A.S Vasantha Kumari
On International Day of Disabled Persons, A.S Vasantha Kumari, Wife of G.N Saibaba, a former Delhi University professor serving a life sentence for ‘Maoist links’, took to Facebook to share a letter written by Saibaba from his jail cell in October 2019. Saibaba, a wheelchair-bound academic was arrested in May 2014. Sharing the letter, Vasantha painstakingly penned a detailed note on her husband’s health condition and status of case procedures.
Today is the International Day of Persons with Disabilities.
Prof GN Saibaba, wheelchair-bound, 90% disabled still in the jail since 2014. After Conviction (without evidence and crime) on 7th March 2017 his health deteriorated further in inhumane Anda cell, Central Prison, Nagpur. After 14 months of prolonged adjournments and arguments, the bail plea on medical grounds was rejected on 25th March 2019 by the Bombay High Court at Nagpur bench.
India is a signatory to the International Covenant on Civil and Political Rights (ICCPR), UN Convention on the Rights of Persons with Disabilities (UNCRPD) and the UN Resolution 70/175 on Standard Minimum Rules for the Treatment of Prisoners (known as the Nelson Mandela Rules), all of which reaffirm the right to life with dignity of prisoners. The Nelson Mandela Rules specifically state that the provision of health care of prisoners is a state responsibility, and those prisoners “should enjoy the same standards of health care that are available in the community” without discrimination. It also provides that prisoners who require specialist treatment must be transferred to specialized institutions or outside hospitals when such treatment is not available in prison.
The Rights of Persons with Disabilities Act, 2016 (Disabilities Act) specifically guarantees that the appropriate Government shall ensure that persons with disabilities enjoy the right to equality, life with dignity and respect for his or her integrity equally with others. Further, Section 7(1) empowers the authorities to “take cognizance of incidents” and further facilitates the authorities to “take steps for avoiding such incidents” and to “take steps to rescue, protect and rehabilitate victims of such incidents”.
Further, UN experts had urged to release Dr. Saibaba on health grounds and had stated that “any denial of reasonable accommodation for people with disabilities in detention is not only discriminatory but may well amount to ill-treatment or even torture. In particular, solitary confinement should be prohibited when the conditions of prisoners with disabilities would be made worse by this measure.”
The honorable Supreme Court of India, in many cases, held the “right to health care” as an essential ingredient under Article 21 of the Constitution. In Pt.Parmanand Katara vs. Union of India & Ors. (1989) 4 SCC 286, the Supreme Court had held that Article 21 of the Constitution casts the obligation on the State to preserve life.
Whether an under trial or a convicted, one is entitled to his Right to life, as guaranteed in the Constitution of India. Denial of these rights tantamount to gross violation of human rights and prisoners’ rights, as is being faced by Dr. Saibaba.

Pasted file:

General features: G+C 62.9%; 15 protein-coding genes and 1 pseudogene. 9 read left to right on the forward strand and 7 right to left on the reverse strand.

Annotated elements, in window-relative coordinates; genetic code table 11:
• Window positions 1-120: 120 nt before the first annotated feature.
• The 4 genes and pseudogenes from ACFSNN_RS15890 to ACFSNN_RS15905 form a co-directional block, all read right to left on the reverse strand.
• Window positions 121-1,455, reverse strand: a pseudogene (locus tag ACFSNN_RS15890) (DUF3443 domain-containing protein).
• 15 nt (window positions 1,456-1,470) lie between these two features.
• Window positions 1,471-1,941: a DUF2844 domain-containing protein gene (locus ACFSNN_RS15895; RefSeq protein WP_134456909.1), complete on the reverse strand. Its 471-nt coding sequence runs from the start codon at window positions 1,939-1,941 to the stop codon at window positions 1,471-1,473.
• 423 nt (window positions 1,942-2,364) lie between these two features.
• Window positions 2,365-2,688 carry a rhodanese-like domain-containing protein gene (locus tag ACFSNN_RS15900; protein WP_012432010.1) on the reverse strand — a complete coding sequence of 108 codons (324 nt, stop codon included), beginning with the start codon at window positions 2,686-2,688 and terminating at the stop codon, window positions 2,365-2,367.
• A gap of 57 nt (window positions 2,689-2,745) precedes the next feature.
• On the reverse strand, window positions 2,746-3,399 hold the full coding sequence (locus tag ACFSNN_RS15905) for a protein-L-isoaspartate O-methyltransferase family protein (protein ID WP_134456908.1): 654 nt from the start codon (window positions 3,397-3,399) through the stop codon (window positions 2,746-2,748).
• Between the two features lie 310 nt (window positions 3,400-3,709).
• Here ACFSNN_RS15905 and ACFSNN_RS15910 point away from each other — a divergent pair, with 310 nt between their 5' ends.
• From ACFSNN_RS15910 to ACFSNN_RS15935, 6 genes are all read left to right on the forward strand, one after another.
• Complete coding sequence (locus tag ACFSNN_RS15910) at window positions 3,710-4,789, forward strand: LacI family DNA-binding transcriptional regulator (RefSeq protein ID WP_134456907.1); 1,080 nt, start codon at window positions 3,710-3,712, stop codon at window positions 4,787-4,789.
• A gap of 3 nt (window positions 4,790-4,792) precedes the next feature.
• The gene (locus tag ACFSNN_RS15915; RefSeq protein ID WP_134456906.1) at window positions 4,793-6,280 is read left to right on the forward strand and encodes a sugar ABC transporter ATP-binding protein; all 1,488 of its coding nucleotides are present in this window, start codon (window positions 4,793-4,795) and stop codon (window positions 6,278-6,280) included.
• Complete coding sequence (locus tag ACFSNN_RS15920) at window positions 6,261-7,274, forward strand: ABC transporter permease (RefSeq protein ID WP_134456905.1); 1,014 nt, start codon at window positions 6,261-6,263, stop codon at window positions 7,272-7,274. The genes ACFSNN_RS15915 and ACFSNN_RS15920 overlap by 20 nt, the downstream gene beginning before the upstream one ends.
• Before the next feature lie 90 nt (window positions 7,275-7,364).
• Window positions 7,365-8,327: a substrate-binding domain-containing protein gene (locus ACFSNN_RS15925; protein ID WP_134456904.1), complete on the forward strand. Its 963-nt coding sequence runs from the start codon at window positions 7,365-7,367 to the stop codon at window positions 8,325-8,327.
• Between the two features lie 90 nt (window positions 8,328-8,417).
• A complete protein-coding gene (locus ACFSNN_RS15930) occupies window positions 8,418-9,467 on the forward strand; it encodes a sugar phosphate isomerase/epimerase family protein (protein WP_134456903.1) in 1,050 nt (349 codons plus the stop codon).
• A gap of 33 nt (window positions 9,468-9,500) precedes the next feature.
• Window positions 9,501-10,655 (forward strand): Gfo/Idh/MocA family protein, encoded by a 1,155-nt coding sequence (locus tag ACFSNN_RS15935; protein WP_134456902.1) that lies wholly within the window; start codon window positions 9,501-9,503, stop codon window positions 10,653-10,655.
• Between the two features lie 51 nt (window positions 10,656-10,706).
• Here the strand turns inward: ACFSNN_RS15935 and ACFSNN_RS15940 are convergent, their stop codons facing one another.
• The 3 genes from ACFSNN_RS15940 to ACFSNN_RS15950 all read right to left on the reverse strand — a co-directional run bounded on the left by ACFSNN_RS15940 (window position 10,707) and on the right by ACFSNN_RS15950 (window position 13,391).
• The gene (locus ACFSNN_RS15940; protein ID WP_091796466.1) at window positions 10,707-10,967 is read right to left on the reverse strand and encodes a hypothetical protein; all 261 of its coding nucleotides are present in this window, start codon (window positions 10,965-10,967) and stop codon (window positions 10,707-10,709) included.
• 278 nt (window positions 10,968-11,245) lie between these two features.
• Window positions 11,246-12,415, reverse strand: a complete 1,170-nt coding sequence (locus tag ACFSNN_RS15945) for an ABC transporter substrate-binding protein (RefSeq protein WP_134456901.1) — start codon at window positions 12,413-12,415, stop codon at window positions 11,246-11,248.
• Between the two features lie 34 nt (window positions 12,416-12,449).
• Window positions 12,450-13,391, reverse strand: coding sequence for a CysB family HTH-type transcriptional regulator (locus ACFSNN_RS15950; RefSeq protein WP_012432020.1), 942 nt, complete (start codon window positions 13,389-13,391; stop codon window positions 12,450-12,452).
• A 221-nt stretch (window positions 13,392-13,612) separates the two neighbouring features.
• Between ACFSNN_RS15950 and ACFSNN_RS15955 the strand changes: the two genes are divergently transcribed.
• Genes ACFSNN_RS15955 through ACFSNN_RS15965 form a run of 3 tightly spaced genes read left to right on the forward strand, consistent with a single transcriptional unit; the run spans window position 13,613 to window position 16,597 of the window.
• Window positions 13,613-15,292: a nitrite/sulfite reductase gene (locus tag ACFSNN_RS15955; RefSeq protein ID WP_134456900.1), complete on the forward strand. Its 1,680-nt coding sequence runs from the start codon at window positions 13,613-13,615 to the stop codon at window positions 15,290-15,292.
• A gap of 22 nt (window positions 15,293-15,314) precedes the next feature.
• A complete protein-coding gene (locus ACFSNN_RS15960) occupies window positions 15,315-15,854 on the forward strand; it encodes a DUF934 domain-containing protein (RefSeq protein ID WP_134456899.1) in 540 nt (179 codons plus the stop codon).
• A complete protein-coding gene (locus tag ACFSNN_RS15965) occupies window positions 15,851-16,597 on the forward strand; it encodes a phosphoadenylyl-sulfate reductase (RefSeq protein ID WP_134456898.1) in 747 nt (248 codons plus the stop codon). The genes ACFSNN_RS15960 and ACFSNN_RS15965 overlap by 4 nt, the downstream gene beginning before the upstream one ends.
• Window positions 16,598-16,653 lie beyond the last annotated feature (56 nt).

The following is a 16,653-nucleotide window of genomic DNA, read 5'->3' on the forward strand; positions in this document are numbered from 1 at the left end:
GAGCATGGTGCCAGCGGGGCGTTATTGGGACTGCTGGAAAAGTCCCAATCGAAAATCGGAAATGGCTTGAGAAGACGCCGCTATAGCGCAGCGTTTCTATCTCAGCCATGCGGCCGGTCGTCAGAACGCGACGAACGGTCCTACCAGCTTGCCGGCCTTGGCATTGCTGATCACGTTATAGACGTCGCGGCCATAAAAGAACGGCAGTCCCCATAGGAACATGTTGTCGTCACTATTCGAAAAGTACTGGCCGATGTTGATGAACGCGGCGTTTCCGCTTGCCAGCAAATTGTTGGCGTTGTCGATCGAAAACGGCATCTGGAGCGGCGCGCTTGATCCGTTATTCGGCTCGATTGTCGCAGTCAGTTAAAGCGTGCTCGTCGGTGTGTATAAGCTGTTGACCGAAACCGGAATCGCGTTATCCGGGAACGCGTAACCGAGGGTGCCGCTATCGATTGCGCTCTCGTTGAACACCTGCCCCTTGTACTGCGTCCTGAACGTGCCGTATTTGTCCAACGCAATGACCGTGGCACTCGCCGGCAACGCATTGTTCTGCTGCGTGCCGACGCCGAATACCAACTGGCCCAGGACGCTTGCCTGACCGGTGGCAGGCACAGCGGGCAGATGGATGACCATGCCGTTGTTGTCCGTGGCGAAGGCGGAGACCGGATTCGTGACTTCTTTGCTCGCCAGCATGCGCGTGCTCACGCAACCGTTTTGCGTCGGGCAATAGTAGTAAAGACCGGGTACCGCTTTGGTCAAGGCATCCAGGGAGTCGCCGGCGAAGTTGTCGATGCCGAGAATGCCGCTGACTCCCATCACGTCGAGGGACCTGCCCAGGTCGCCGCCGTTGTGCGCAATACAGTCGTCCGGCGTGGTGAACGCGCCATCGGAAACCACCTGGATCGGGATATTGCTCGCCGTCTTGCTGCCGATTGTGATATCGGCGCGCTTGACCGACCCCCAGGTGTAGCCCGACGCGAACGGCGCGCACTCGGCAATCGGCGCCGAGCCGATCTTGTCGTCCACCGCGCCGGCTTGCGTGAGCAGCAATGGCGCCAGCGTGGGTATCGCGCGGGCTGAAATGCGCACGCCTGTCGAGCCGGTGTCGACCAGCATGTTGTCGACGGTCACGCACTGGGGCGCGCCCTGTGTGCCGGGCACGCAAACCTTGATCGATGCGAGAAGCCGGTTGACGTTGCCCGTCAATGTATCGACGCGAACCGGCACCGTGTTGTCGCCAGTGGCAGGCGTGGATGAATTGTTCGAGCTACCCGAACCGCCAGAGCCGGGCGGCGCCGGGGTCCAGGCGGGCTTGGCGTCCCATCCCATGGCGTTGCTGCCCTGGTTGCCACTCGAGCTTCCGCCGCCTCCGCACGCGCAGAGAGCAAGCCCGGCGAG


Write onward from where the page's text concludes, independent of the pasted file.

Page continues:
Despite all of these laws and provisions, Saibaba did not get bail. Now he is in a position where he cannot move without the help of two persons and suffers from frequent blackouts. All the ailments/diseases have aggravated and intensified due to a lack of any treatment. His spine and left-hand muscles have degenerated further according to the medical tests conducted in the Government Hospital in Nagpur. He lives in extreme pain and mental stress, where his remaining limbs are losing functionality. There is an alarming bulging in his abdomen with frequent bursts of severe pain, which has not been investigated. The Jail authorities can not provide him with the regular physiotherapy he requires. His wheelchair has been damaged in the harsh environment there. Despite all of these ailments, Saibaba has failed to qualify for an emergency medical Bail.
Recently I received a letter from Sai in October 2019. I had lost hope in the wake of the latest developments in the Indian judiciary. This letter Sai wrote inspired me a lot. I feel the message the letter contains is not only for me but for everyone. I wanted to share it with all of you.
I am not in a position to write and read because of my ill health. All the ailments/diseases have aggravated and intensified due to a lack of any treatment. Don’t lose hope. You must be more active. Do not limit yourself to the house. You should meet people widely. Be very creative and energetic. You do all that you can do for my release. You see me how I am still alive and surviving with so many diseases and so much pain in a closed draconian prison. I have been trying my best to be active within the confines of my highly restrictive prison space. What little exercises I can do I am doing every day in the morning. According to a schedule of my own, I am reading and writing every day. Thinking positively and living with the hope that I can get my freedom on the next day.
After all, I have never committed a crime. I have contributed to my society and my country even though I am a 90% disabled person. I did not live for my own sake. I lived for the people. The case in which I am falsely implicated is a political case. It has no criminal content in it; though they tried to impose on me one. You think. Why should we suffer? If you are mentally tired and feel dejected we both get defeated. We should not be defeated. You should be active. You should always smile like you have been all your life smiling before my arrest and this tyranny pounced upon us. You should be brave. You must think positively. You have been very creative all your life. We may die as long as we are alive. This is the meaning of human life. We are creative because we live for the people not just for ourselves.”